So Long, Gideon. Hello, An Inconvenient Truth
By Ari Levy and Carole Zimmer
April 27 (Bloomberg) — Visitors to the Gaia Napa Valley Hotel and Spa won’t find the Gideon Bible in the nightstand drawer. Instead, on the bureau will be a copy of “An Inconvenient Truth,” former Vice President Al Gore’s book about global warming.
They’ll also find the Gaia equipped with waterless urinals, solar lighting and recycled paper as it marches toward becoming California’s first hotel certified as “green,” or benevolent to the environment. Similar features are found 35 miles south at San Francisco’s Orchard Garden Hotel, which competes for customers with neighboring luxury hotels like the Ritz-Carlton and Fairmont.
I’ll miss the Gideon bibles. I know Global Warming is also a religion and all, but still. That was always the first thing for which I checked upon entering a hotel room because I’ll be damned if I don’t get everything I paid for. That, and the sad little 3 sheet thick notepad. I’ve lost an easy, stand-by joke as well. The old pull out the bible, point and snicker and wiggle your eyebrows like a lecher while asking “Shall we peruse the passages on fornication?”or “Guess we won’t be needing this tonight, heh heh” or something just as cringe-worthy along those lines. (Please tell me that isn’t just me. If it is, be kind and politely avert your eyes.) Man, I’m so going to hell. Which I now picture as being stuck on a bio-diesel bus in perpetuity with Laurie David, Sheryl Crow, Al Gore and one roll of toilet paper among us.
It’s changes like this that make me feel old and reminiscent for times past. It started with the demotion of Pluto. I started imagining the hurling of insults like “You are so old that in your day Pluto was a planet”. Which led me to start thinking of other things from the good old days. Like celebrities.
Remember when things like Hanoi Jane Fonda were a one-off? A huge deal that was discussed for literally YEARS. Other celebrities would get drunk or stoned and make a fool of themselves on occasion, causing mass snickering and fervor due, in part, to the novelty of it. Now, it is a daily event and I can no longer work up any enthusiasm for it. Sooo last decade.
Like little black books. The discovery of a Madam and a little black book used to be reason for great excitement. Now, who cares? The DC Madam’s book has, so far, uncovered some loser in the State Dept whom no one knows. I had to invent my own version of a page from the DC Madam’s book just to interest myself in the story. The page in my head contains notes of special requests from men who are into paradox. Or irony. I get those two confused. Part of my page looks like this:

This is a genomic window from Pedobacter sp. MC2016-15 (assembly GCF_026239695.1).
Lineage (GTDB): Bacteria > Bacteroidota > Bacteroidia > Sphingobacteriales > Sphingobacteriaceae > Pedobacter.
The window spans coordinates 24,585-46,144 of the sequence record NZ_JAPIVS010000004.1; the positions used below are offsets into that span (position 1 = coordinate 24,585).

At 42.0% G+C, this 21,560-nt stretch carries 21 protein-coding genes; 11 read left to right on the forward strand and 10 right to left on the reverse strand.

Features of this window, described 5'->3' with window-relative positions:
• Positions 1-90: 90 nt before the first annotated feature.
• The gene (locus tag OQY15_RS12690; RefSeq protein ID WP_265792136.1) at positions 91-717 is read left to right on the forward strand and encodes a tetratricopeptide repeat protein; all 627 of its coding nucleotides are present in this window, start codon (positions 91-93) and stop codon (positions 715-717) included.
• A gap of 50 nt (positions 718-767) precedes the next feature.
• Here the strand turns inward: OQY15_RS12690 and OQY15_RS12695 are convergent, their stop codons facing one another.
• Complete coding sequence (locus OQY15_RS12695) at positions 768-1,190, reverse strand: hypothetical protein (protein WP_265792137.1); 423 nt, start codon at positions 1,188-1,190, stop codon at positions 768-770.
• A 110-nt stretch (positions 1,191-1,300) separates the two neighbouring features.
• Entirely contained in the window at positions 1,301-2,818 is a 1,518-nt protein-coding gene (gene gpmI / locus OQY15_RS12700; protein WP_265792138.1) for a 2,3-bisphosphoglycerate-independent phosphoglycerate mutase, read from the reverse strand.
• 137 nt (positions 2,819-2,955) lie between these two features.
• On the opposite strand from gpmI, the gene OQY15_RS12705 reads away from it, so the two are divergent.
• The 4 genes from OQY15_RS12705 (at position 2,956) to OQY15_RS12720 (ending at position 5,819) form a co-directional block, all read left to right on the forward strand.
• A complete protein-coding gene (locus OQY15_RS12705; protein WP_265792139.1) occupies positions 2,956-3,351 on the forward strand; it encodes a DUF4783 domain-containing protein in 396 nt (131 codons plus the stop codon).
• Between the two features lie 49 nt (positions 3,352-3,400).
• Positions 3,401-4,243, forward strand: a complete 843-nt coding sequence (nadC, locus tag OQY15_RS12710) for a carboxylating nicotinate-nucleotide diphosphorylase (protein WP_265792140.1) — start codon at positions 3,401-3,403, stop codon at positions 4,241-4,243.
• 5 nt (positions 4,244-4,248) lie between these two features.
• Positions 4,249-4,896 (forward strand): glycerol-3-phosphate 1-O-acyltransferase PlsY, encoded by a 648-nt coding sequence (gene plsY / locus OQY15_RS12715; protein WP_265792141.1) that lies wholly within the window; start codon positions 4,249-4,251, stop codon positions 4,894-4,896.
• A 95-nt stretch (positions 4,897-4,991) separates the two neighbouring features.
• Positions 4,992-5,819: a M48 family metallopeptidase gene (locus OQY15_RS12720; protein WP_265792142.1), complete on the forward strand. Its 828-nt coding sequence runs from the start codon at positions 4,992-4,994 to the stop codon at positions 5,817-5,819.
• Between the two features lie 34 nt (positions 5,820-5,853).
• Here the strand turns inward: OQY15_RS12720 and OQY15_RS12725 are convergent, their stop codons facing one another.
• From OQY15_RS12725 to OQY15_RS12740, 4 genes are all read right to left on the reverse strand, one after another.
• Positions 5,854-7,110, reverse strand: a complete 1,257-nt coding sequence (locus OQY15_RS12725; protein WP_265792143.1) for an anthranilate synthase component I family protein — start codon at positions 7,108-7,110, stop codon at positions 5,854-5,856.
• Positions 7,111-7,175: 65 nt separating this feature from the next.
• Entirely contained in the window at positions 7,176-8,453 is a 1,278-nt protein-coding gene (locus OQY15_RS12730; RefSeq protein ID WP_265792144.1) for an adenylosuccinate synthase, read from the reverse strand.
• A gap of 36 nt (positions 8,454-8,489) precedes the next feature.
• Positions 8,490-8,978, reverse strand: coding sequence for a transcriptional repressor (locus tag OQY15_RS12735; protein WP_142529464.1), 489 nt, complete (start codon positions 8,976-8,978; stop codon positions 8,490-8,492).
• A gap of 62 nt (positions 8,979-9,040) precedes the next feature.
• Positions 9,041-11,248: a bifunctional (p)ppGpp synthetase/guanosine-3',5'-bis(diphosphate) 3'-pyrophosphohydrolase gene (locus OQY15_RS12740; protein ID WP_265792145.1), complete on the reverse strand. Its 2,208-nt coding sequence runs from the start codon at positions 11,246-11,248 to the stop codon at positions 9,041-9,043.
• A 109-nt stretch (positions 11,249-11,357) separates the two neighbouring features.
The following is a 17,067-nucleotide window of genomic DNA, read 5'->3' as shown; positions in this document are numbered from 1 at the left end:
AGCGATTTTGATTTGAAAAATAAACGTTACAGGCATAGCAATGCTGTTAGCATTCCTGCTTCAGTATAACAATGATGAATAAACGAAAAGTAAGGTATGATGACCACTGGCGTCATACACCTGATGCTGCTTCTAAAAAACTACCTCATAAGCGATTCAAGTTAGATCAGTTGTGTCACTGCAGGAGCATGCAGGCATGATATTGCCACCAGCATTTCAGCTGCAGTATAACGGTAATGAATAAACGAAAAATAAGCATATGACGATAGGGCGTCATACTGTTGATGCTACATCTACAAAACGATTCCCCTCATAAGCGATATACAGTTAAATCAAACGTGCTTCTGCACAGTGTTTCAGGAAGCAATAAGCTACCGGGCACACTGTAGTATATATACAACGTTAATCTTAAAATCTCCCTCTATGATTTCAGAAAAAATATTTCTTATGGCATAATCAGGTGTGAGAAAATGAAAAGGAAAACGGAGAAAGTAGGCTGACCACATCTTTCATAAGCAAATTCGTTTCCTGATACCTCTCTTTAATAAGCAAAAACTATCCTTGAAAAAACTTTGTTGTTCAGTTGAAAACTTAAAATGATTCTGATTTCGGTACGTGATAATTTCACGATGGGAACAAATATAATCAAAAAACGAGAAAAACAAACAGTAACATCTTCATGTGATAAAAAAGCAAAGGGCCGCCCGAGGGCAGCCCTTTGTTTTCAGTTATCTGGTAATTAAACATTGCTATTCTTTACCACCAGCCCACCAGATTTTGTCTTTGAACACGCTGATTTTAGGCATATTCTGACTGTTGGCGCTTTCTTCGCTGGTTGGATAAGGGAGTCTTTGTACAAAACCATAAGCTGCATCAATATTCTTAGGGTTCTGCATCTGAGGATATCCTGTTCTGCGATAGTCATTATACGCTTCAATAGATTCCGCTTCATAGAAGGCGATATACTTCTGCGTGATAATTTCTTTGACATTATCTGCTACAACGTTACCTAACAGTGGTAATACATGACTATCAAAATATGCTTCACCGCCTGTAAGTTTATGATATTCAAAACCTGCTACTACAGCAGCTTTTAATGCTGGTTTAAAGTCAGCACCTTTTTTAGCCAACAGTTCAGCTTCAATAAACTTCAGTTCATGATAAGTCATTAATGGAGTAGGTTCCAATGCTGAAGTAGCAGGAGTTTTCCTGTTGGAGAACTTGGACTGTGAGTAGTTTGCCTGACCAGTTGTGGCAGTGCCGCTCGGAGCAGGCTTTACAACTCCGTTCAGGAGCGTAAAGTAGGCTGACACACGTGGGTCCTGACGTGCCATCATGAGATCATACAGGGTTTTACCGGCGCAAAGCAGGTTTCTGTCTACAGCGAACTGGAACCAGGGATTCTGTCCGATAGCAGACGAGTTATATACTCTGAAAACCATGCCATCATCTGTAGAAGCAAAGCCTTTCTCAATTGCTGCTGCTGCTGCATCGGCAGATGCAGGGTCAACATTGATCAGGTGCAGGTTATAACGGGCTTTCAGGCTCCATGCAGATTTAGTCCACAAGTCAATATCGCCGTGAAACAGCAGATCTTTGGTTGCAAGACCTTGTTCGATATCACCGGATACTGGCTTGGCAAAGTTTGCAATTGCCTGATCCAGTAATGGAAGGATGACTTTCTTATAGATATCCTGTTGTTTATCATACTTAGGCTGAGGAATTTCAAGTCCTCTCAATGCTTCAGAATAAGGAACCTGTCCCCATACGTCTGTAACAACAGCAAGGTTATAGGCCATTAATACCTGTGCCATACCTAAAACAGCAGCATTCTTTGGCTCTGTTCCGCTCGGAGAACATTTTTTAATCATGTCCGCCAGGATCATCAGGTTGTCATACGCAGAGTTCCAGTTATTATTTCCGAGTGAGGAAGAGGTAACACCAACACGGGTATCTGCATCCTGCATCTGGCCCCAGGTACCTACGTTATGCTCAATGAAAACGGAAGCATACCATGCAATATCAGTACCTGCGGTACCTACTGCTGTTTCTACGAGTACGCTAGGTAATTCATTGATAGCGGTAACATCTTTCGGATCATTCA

Tom Tancredo: standing order for a Mexican “masseuse”.
Arnold Schwarzenegger: Likes to role-play as a Republican.
Bill Clinton: NOT a customer.
Ted Kennedy: requests Teetotalers only.
Harry Reid: prefers to dress as a baby……… Wait, that one is true, I think.
Gone also are the days of shock over the discovery of a female teacher having an affair with a young male student. Today, it is a given. And they don’t even have to marry the lads afterwards. (trailblazer Mary Kay Letourneau is kicking herself black and blue for breaking that glass ceiling a few years too soon). No more glorious, self-righteous indignation over a fallen man of the cloth either. Lord how I miss Jimmy Swaggart, tears running streaks through his make-up, hands in the air howling “Forgive me. I have sinned”. Today, it isn’t just a simple tryst in a hotel room with a woman. Far too much information is given now, which makes it a tad bit gross and no longer funny. Or at least not as funny.
Which brings me back, sort of, to the Bible. And hotels.
Thank you for your years of quiet service, Gideon. I’ll remember you fondly. I’m now off to listen to my Walkman (an early ipod, for those born after 1980) and wax melancholy over the loss of music that just was and whose most daring political statement was Like a Virgin. Or else lay outside sunning, imagining life before tanning was deemed not good for you. I can’t decide which.